It is the former occult crimes unit members such as De Beer, Havinga, Jonker etc. who provide training and advice to the police and the public in dealing with occult related issues and crimes. As previously mentioned the Christian mythical ideal of Satanism is a con fuelled by a fundamentalist Christian agenda. Can the SAPS prove in some manner that they distance themselves from the religious agenda inherent within such a unit? Without the inherent religious agenda and bias can there even be an occult crimes division? Remember that the answer and final solution provided by these men is always a “personal meeting with Jesus Christ”. I strongly suspect that the new occult crimes unit will be another front used to pursue a religious agenda.

Finally, it is not simply Pagans, occultists or Satanists who should speak out against such a religiously motivated unit but other minority groups as well. There are elements in South African Christianity which constantly pushes for political influence and power. They try to have a say in many matters and they want to force their agenda’s and perspectives onto others. Bringing a religiously motivated unit into the SAPS is a step-backwards with regards to religious freedom and equality. It gives too much power and influence to one religious group.

The occult crimes unit should be looked at with suspicion by everyone. This unit gains the power to define occultism and Satanism under its terms, influenced by a Christian agenda. They have the power to label things as “occult” and “satanism” while it is clear that they receive most of their “knowledge” from misinformed and biased sources. They conveniently ignore the actual practitioners and the rights of these practitioners to define their own practices and beliefs. Rather than educating the public such a unit will simply affirm the public’s darkest fears and suspicion. It will help the satanic myth live on.

The young men who set Kirsty Theologo alight claimed that they were conducting a “satanic ritual”, yet the fact remains that it had absolutely nothing to do with actual established satanic practice. These young men were “legend tripping”, they were acting out and fulfilling the Christian mythical ideal of satanism. Diane Vera calls such criminals “tabloid prophecy fulfillers”. They were acting out the urban legend as taught within Christianity. Myth seemingly becomes reality and the lines between truth and fiction begins to blur. The cult-cops and the media have their “evidence” that the devil is indeed out of control. The fact remains that it was Christianity with its concerned pastors, cult cops and school education programs warning about the dangers of Satanism and occultism that inspired and moulded those young men. Christianity is to blame for cases like these; the blame does not lie with the Satanists, the occultists, the Pagans, Vampires or the Witches despite all attempts to scapegoat such groups. The satanic myth survives as a whole new generation falls prey to anti-occult propaganda.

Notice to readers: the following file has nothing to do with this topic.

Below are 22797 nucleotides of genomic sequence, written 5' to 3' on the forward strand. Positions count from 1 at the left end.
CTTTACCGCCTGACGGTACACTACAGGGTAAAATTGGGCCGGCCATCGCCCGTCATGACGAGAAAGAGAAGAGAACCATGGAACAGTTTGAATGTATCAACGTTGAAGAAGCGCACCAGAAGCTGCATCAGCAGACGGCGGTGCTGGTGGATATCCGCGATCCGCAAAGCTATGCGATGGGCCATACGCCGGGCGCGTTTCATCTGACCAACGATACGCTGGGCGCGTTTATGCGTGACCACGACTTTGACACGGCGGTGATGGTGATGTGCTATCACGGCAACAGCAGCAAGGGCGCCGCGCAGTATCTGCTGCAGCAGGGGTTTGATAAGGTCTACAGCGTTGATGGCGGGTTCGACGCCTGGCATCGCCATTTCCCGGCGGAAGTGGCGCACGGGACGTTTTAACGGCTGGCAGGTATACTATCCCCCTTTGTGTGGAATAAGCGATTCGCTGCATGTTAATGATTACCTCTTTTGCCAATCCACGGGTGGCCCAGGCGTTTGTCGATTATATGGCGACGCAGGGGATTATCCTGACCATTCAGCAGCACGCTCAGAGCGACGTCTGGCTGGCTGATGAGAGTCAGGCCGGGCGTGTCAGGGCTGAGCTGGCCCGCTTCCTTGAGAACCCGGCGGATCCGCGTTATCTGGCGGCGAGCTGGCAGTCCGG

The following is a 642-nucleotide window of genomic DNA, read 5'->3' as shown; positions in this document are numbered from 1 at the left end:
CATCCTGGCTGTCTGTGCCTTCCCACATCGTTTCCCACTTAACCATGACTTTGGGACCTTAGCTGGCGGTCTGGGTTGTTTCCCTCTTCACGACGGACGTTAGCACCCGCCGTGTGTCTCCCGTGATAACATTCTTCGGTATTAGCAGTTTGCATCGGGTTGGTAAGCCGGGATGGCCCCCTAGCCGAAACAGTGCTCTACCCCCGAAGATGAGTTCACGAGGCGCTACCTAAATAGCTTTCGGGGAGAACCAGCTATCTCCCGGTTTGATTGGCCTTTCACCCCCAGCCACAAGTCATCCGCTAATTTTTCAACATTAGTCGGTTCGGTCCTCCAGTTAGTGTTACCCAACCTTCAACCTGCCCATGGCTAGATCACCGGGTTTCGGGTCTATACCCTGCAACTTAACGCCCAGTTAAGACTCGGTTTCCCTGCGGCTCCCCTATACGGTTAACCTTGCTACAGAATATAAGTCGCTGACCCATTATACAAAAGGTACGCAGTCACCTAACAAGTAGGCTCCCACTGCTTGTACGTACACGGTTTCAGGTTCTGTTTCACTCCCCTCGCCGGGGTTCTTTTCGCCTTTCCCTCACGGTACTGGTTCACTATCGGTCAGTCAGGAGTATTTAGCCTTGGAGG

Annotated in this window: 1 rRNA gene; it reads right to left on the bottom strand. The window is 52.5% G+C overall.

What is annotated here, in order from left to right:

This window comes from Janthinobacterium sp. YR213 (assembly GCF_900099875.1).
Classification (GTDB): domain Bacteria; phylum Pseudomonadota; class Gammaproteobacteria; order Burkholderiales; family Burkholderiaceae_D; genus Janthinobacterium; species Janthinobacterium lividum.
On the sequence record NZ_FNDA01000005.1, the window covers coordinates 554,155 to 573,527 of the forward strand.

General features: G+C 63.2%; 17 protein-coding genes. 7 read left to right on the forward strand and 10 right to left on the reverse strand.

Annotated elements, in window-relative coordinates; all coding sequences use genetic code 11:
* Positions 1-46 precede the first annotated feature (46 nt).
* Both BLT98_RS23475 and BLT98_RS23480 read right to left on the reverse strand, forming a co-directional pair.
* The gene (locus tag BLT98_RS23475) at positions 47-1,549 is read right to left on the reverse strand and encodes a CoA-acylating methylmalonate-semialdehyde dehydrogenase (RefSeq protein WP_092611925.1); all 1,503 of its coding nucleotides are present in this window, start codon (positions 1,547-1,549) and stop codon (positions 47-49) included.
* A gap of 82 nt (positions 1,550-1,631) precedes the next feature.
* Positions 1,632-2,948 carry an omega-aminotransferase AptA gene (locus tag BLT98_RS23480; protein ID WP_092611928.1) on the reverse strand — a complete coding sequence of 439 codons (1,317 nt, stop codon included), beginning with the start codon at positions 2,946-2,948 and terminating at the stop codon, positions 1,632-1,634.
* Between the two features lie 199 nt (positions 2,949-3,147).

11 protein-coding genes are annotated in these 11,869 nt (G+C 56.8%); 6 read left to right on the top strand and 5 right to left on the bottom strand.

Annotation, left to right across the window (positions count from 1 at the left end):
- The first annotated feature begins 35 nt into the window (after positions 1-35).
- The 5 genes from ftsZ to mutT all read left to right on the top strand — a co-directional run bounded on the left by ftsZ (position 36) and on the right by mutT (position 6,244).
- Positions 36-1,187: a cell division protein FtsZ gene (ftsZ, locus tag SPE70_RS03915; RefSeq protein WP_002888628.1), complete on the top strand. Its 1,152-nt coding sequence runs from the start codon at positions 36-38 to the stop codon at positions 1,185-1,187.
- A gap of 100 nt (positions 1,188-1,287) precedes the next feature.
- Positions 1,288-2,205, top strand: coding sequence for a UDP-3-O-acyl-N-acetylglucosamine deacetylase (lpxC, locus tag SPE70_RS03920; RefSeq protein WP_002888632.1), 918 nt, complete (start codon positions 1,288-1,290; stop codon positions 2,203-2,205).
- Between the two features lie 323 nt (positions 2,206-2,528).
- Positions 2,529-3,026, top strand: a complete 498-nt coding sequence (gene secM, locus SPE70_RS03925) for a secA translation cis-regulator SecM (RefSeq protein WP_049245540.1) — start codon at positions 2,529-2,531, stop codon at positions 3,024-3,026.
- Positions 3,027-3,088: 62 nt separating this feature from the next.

When I hear the words occult or occultism, I do not think about bloody rituals and crudely drawn pentagrams, I think about the lofty systems of Hermetic philosophy, Neoplatonic Theurgy and the complexities of Kabbalism with its intricate angelology and demonology – the Western Mystery Tradition. I think of the Royal and Sacred Arts practiced since the days of Ancient Egypt, including Alchemy. I think of mysticism and of seeking a closer and more intimate connection with the divine and with God. I think of the spiritual transformations of mystic alchemy as “lead” turns into “gold”. When I think of occultism I think of the joyous and colourful rituals of the modern day Pagans, seeking to establish links to the natural world. I think of those Pagans who want to reconstruct and reclaim our true heritage before Christianity. Occultism brings to mind the independent and strong willed philosophy of Satanism, which I admire in many aspects. These diverse and often conflicting groups and ideologies constitute my occult brethren who I will always defend.

Occult philosophy, Alchemy and Christian mysticism preoccupied the greatest minds in history and shaped Western Civilization. How has it turned into something to be reviled, ridiculed and mocked?

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Sources:

I strongly recommend this resource for a huge collection of articles on Satanism and Satanic Panic from Anthropological, Sociological and Folklore perspectives.

http://www.holysmoke.org/sdhok/satan.htm

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3 Responses

  1. Corvus says:

    Very well written article!
    Isn’t it time for someone from the Jewish community to take on Kobus Jonker publicly and expose his ignorance … for labeling the Hexagram as a ‘witchgram’ … while in the Jewish tradition it is actually seen as the Star of David or Solomon’s Seal???

  2. Erika Fletcher says:

    I had hoped that in this enlightened age we can move past religious discrimination, alas, I was wrong. A little bit of the wrong kind of information, in the wrong hands cam lead to us Pagans fighting for our rights. Once again. I’m deeply saddened that they refuse to see the beauty of paganism. But then sensationalism sells. We will stand strong and fight for our right to worship the Goddess and nature. Thank you for a well written article.

  3. Colleen says:

    I really enjoyed your article – a lot of food for thought, and a lot of insight into the Satanic Panic phenomenon, which I remember well from my school days. Never thought we’d have a rerun of this nonsense 🙁